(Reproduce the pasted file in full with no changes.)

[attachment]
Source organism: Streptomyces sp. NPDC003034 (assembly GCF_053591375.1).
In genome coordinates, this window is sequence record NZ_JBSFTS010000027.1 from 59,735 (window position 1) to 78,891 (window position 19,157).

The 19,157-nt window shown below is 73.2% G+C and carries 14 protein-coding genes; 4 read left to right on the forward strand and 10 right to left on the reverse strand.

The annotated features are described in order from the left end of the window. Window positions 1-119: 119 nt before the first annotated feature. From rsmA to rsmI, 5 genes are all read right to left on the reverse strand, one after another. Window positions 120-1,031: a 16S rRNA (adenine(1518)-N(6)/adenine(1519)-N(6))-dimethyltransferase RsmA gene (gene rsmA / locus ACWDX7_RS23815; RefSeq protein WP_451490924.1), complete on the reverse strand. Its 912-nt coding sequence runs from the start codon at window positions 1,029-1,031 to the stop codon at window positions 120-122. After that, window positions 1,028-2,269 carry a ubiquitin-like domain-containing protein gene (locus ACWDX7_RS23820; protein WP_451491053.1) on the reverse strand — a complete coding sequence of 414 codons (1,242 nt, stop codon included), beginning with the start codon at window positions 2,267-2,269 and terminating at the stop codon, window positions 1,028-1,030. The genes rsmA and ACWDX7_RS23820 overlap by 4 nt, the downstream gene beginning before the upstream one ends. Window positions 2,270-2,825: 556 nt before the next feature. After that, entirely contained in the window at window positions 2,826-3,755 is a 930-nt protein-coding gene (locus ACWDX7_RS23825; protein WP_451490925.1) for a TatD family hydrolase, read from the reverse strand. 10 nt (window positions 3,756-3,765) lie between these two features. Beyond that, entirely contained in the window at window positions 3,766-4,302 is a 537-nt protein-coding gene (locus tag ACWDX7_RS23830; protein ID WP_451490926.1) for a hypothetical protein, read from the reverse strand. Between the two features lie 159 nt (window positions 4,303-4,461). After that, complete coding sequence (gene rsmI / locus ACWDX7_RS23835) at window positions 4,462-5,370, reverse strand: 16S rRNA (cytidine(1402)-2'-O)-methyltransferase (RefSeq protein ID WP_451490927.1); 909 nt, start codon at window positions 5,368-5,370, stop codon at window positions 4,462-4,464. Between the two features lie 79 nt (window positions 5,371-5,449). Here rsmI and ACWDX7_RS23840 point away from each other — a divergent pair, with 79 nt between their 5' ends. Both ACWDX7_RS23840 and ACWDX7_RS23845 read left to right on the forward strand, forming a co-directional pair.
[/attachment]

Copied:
Source organism: Streptomyces sp. NPDC003034 (assembly GCF_053591375.1).
In genome coordinates, this window is sequence record NZ_JBSFTS010000027.1 from 59,735 (window position 1) to 78,891 (window position 19,157).

The 19,157-nt window shown below is 73.2% G+C and carries 14 protein-coding genes; 4 read left to right on the forward strand and 10 right to left on the reverse strand.

The annotated features are described in order from the left end of the window. Window positions 1-119: 119 nt before the first annotated feature. From rsmA to rsmI, 5 genes are all read right to left on the reverse strand, one after another. Window positions 120-1,031: a 16S rRNA (adenine(1518)-N(6)/adenine(1519)-N(6))-dimethyltransferase RsmA gene (gene rsmA / locus ACWDX7_RS23815; RefSeq protein WP_451490924.1), complete on the reverse strand. Its 912-nt coding sequence runs from the start codon at window positions 1,029-1,031 to the stop codon at window positions 120-122. After that, window positions 1,028-2,269 carry a ubiquitin-like domain-containing protein gene (locus ACWDX7_RS23820; protein WP_451491053.1) on the reverse strand — a complete coding sequence of 414 codons (1,242 nt, stop codon included), beginning with the start codon at window positions 2,267-2,269 and terminating at the stop codon, window positions 1,028-1,030. The genes rsmA and ACWDX7_RS23820 overlap by 4 nt, the downstream gene beginning before the upstream one ends. Window positions 2,270-2,825: 556 nt before the next feature. After that, entirely contained in the window at window positions 2,826-3,755 is a 930-nt protein-coding gene (locus ACWDX7_RS23825; protein WP_451490925.1) for a TatD family hydrolase, read from the reverse strand. 10 nt (window positions 3,756-3,765) lie between these two features. Beyond that, entirely contained in the window at window positions 3,766-4,302 is a 537-nt protein-coding gene (locus tag ACWDX7_RS23830; protein ID WP_451490926.1) for a hypothetical protein, read from the reverse strand. Between the two features lie 159 nt (window positions 4,303-4,461). After that, complete coding sequence (gene rsmI / locus ACWDX7_RS23835) at window positions 4,462-5,370, reverse strand: 16S rRNA (cytidine(1402)-2'-O)-methyltransferase (RefSeq protein ID WP_451490927.1); 909 nt, start codon at window positions 5,368-5,370, stop codon at window positions 4,462-4,464. Between the two features lie 79 nt (window positions 5,371-5,449). Here rsmI and ACWDX7_RS23840 point away from each other — a divergent pair, with 79 nt between their 5' ends. Both ACWDX7_RS23840 and ACWDX7_RS23845 read left to right on the forward strand, forming a co-directional pair.